‘Live Is Life’ Ending, Explained: Do Rodri And His Friends Make The Magic Potion In Time?

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“Live is Life” is a Spanish comedy-drama film that relies on childhood memories and young camaraderie to present a simple tale. Revolving around five friends on the brink of young adulthood, the film shows problems, both external and internal, that the group fights against. “Live is Life” is a decent watch, driven by the good performances of the young boys, but one that lacks in its storyline and overall crispness.

Spoilers Ahead


‘Live Is Life’ Plot Summary: What Is The Film About?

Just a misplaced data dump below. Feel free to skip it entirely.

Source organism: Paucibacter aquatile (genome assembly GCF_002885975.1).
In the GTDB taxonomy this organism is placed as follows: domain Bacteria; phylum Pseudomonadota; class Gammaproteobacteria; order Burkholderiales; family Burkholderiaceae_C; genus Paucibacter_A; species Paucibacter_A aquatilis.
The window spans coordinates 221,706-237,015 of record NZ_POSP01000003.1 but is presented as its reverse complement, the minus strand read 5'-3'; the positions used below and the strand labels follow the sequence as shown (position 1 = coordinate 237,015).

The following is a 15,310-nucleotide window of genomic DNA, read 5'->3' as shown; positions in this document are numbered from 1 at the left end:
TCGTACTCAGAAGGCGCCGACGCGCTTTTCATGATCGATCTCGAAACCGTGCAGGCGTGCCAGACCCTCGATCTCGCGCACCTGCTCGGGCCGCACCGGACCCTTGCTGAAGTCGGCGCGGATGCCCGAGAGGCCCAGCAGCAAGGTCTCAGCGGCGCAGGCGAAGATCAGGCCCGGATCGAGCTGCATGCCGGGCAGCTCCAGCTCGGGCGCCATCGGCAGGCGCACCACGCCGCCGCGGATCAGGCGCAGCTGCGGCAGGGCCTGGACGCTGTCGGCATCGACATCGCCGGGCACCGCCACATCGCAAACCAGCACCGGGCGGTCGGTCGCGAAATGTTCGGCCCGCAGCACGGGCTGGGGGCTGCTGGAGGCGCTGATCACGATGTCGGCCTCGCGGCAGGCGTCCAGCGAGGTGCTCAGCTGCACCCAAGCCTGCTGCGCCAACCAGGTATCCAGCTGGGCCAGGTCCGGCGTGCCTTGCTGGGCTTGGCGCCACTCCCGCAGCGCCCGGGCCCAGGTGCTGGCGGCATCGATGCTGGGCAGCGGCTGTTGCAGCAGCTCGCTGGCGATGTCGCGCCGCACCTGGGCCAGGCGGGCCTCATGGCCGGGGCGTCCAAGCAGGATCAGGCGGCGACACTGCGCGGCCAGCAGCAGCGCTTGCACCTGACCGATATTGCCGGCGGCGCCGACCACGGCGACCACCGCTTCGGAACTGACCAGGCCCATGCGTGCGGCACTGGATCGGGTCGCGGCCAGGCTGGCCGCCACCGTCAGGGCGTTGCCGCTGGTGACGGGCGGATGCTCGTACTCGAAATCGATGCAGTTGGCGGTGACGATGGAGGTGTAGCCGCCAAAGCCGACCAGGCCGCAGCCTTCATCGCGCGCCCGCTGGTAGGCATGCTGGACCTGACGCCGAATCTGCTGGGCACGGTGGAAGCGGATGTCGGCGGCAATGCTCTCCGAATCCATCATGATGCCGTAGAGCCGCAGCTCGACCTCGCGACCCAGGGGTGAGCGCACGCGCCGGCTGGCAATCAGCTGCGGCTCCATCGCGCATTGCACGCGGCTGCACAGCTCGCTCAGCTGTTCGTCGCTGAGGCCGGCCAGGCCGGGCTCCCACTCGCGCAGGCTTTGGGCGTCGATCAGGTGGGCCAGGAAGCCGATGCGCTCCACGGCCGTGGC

Fifteen-year-old Rodri does not have the easiest life in his metropolis school, as the boy is riddled with bad academic performances and scores, and also the relentless torments of older bullies. On the last day of school, before a session break for summer, Rodri and his friend are seen being chased around by a group of such older kids, and along with the usual pressures on young Rodri’s mind, there is one more worry on this particular day. Every year, as a tradition, Rodri and his family drive down to their ancestral homeland in Galicia to spend the weekend (or whole summer) there with the boy’s grandparents. Rodri’s stern father does not like him to be late to join them from school, as he hates being stuck in traffic. The boy somehow evades his attackers and jumps into their car, which had been waiting on the main road for him, and the family starts their yearly trip. Despite facing heavy traffic inside the city, much to the frustration and anger of the father, they breezed past the Spanish countryside to finally reach the picturesque Galicia province with the Mino river majestically flowing by. Upon reaching the grandparents’ house, Rodri’s very first action is to bring out his old cycle from the garage and go meet his childhood friends, who all return to their ancestral village during this time. The boy first meets with Garriga and Maza, who very earnestly collect football cards and take their hobby very seriously, even though Rodri calls it a game for small children. The three then cycle over to meet another friend, Suso, who has been working as a pool-boy at a local house, and they all jump into the pool and catch up with each other.